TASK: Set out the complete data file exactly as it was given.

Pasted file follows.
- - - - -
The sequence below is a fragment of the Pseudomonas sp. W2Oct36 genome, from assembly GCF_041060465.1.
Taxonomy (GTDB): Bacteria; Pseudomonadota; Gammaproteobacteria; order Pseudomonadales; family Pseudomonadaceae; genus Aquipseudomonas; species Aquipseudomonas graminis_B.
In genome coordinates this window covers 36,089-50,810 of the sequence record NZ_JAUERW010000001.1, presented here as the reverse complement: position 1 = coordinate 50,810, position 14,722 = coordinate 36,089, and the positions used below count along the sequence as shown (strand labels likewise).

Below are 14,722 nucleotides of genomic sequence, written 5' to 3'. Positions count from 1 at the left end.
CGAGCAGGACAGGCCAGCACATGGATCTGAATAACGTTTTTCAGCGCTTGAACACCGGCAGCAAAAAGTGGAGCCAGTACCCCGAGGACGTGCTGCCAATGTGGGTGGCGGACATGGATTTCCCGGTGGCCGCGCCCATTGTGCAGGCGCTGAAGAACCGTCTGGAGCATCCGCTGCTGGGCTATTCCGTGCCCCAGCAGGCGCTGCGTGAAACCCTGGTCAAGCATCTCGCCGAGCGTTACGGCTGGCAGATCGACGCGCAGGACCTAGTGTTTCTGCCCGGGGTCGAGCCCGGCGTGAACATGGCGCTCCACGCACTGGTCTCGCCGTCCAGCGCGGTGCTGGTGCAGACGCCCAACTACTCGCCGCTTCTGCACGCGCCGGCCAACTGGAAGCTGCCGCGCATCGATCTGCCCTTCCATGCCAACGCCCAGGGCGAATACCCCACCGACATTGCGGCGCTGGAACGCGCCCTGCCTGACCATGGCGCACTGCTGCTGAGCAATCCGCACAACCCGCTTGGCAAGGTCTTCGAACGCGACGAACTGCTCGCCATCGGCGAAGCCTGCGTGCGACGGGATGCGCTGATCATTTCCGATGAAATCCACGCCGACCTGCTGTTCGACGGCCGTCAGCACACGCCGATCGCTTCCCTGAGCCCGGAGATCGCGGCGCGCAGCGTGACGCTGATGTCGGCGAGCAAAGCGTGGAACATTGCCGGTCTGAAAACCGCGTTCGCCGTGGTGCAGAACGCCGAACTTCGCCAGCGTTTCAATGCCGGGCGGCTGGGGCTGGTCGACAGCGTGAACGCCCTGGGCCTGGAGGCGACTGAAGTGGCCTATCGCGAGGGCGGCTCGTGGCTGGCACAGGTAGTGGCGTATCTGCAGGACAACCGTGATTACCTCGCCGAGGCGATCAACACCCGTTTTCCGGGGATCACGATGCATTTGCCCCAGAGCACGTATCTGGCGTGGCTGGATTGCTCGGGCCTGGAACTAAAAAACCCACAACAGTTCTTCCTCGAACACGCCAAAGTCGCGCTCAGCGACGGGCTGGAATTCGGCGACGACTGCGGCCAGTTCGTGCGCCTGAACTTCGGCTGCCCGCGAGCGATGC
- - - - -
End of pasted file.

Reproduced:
The sequence below is a fragment of the Pseudomonas sp. W2Oct36 genome, from assembly GCF_041060465.1.
Taxonomy (GTDB): Bacteria; Pseudomonadota; Gammaproteobacteria; order Pseudomonadales; family Pseudomonadaceae; genus Aquipseudomonas; species Aquipseudomonas graminis_B.
In genome coordinates this window covers 36,089-50,810 of the sequence record NZ_JAUERW010000001.1, presented here as the reverse complement: position 1 = coordinate 50,810, position 14,722 = coordinate 36,089, and the positions used below count along the sequence as shown (strand labels likewise).

Below are 14,722 nucleotides of genomic sequence, written 5' to 3'. Positions count from 1 at the left end.
CGAGCAGGACAGGCCAGCACATGGATCTGAATAACGTTTTTCAGCGCTTGAACACCGGCAGCAAAAAGTGGAGCCAGTACCCCGAGGACGTGCTGCCAATGTGGGTGGCGGACATGGATTTCCCGGTGGCCGCGCCCATTGTGCAGGCGCTGAAGAACCGTCTGGAGCATCCGCTGCTGGGCTATTCCGTGCCCCAGCAGGCGCTGCGTGAAACCCTGGTCAAGCATCTCGCCGAGCGTTACGGCTGGCAGATCGACGCGCAGGACCTAGTGTTTCTGCCCGGGGTCGAGCCCGGCGTGAACATGGCGCTCCACGCACTGGTCTCGCCGTCCAGCGCGGTGCTGGTGCAGACGCCCAACTACTCGCCGCTTCTGCACGCGCCGGCCAACTGGAAGCTGCCGCGCATCGATCTGCCCTTCCATGCCAACGCCCAGGGCGAATACCCCACCGACATTGCGGCGCTGGAACGCGCCCTGCCTGACCATGGCGCACTGCTGCTGAGCAATCCGCACAACCCGCTTGGCAAGGTCTTCGAACGCGACGAACTGCTCGCCATCGGCGAAGCCTGCGTGCGACGGGATGCGCTGATCATTTCCGATGAAATCCACGCCGACCTGCTGTTCGACGGCCGTCAGCACACGCCGATCGCTTCCCTGAGCCCGGAGATCGCGGCGCGCAGCGTGACGCTGATGTCGGCGAGCAAAGCGTGGAACATTGCCGGTCTGAAAACCGCGTTCGCCGTGGTGCAGAACGCCGAACTTCGCCAGCGTTTCAATGCCGGGCGGCTGGGGCTGGTCGACAGCGTGAACGCCCTGGGCCTGGAGGCGACTGAAGTGGCCTATCGCGAGGGCGGCTCGTGGCTGGCACAGGTAGTGGCGTATCTGCAGGACAACCGTGATTACCTCGCCGAGGCGATCAACACCCGTTTTCCGGGGATCACGATGCATTTGCCCCAGAGCACGTATCTGGCGTGGCTGGATTGCTCGGGCCTGGAACTAAAAAACCCACAACAGTTCTTCCTCGAACACGCCAAAGTCGCGCTCAGCGACGGGCTGGAATTCGGCGACGACTGCGGCCAGTTCGTGCGCCTGAACTTCGGCTGCCCGCGAGCGATGC